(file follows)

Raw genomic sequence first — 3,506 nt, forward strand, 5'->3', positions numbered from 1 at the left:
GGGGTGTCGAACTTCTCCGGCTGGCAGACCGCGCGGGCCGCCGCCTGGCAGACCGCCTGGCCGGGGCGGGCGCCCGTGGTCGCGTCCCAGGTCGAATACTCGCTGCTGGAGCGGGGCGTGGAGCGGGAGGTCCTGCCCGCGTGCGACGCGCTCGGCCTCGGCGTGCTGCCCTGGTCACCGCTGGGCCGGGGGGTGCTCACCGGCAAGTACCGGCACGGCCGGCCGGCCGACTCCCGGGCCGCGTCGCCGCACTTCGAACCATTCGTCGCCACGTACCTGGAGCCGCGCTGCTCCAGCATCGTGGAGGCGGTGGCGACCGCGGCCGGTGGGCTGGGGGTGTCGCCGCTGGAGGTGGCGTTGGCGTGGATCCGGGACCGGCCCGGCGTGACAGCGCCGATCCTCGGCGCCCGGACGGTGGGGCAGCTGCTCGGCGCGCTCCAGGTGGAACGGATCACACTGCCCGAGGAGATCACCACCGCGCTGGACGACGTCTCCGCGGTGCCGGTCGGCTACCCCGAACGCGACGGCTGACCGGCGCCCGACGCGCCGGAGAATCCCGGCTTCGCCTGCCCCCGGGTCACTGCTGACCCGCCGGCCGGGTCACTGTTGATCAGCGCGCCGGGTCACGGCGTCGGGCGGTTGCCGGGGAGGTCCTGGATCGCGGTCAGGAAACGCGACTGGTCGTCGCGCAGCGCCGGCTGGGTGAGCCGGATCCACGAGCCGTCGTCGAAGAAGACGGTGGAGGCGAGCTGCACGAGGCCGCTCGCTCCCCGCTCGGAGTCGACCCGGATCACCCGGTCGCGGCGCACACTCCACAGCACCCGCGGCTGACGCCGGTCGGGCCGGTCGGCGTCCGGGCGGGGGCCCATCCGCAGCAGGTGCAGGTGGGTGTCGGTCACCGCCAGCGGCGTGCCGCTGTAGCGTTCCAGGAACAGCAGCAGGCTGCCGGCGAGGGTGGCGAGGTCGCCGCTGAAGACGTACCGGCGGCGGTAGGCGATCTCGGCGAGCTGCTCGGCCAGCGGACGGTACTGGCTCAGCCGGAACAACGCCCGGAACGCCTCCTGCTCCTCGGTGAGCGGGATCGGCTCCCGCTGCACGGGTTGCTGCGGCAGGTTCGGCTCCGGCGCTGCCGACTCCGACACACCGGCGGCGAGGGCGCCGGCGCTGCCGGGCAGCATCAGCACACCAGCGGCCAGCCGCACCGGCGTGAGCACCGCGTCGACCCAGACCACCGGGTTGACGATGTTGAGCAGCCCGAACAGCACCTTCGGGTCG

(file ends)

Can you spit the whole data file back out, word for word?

Raw genomic sequence first — 3,506 nt, forward strand, 5'->3', positions numbered from 1 at the left:
GGGGTGTCGAACTTCTCCGGCTGGCAGACCGCGCGGGCCGCCGCCTGGCAGACCGCCTGGCCGGGGCGGGCGCCCGTGGTCGCGTCCCAGGTCGAATACTCGCTGCTGGAGCGGGGCGTGGAGCGGGAGGTCCTGCCCGCGTGCGACGCGCTCGGCCTCGGCGTGCTGCCCTGGTCACCGCTGGGCCGGGGGGTGCTCACCGGCAAGTACCGGCACGGCCGGCCGGCCGACTCCCGGGCCGCGTCGCCGCACTTCGAACCATTCGTCGCCACGTACCTGGAGCCGCGCTGCTCCAGCATCGTGGAGGCGGTGGCGACCGCGGCCGGTGGGCTGGGGGTGTCGCCGCTGGAGGTGGCGTTGGCGTGGATCCGGGACCGGCCCGGCGTGACAGCGCCGATCCTCGGCGCCCGGACGGTGGGGCAGCTGCTCGGCGCGCTCCAGGTGGAACGGATCACACTGCCCGAGGAGATCACCACCGCGCTGGACGACGTCTCCGCGGTGCCGGTCGGCTACCCCGAACGCGACGGCTGACCGGCGCCCGACGCGCCGGAGAATCCCGGCTTCGCCTGCCCCCGGGTCACTGCTGACCCGCCGGCCGGGTCACTGTTGATCAGCGCGCCGGGTCACGGCGTCGGGCGGTTGCCGGGGAGGTCCTGGATCGCGGTCAGGAAACGCGACTGGTCGTCGCGCAGCGCCGGCTGGGTGAGCCGGATCCACGAGCCGTCGTCGAAGAAGACGGTGGAGGCGAGCTGCACGAGGCCGCTCGCTCCCCGCTCGGAGTCGACCCGGATCACCCGGTCGCGGCGCACACTCCACAGCACCCGCGGCTGACGCCGGTCGGGCCGGTCGGCGTCCGGGCGGGGGCCCATCCGCAGCAGGTGCAGGTGGGTGTCGGTCACCGCCAGCGGCGTGCCGCTGTAGCGTTCCAGGAACAGCAGCAGGCTGCCGGCGAGGGTGGCGAGGTCGCCGCTGAAGACGTACCGGCGGCGGTAGGCGATCTCGGCGAGCTGCTCGGCCAGCGGACGGTACTGGCTCAGCCGGAACAACGCCCGGAACGCCTCCTGCTCCTCGGTGAGCGGGATCGGCTCCCGCTGCACGGGTTGCTGCGGCAGGTTCGGCTCCGGCGCTGCCGACTCCGACACACCGGCGGCGAGGGCGCCGGCGCTGCCGGGCAGCATCAGCACACCAGCGGCCAGCCGCACCGGCGTGAGCACCGCGTCGACCCAGACCACCGGGTTGACGATGTTGAGCAGCCCGAACAGCACCTTCGGGTCG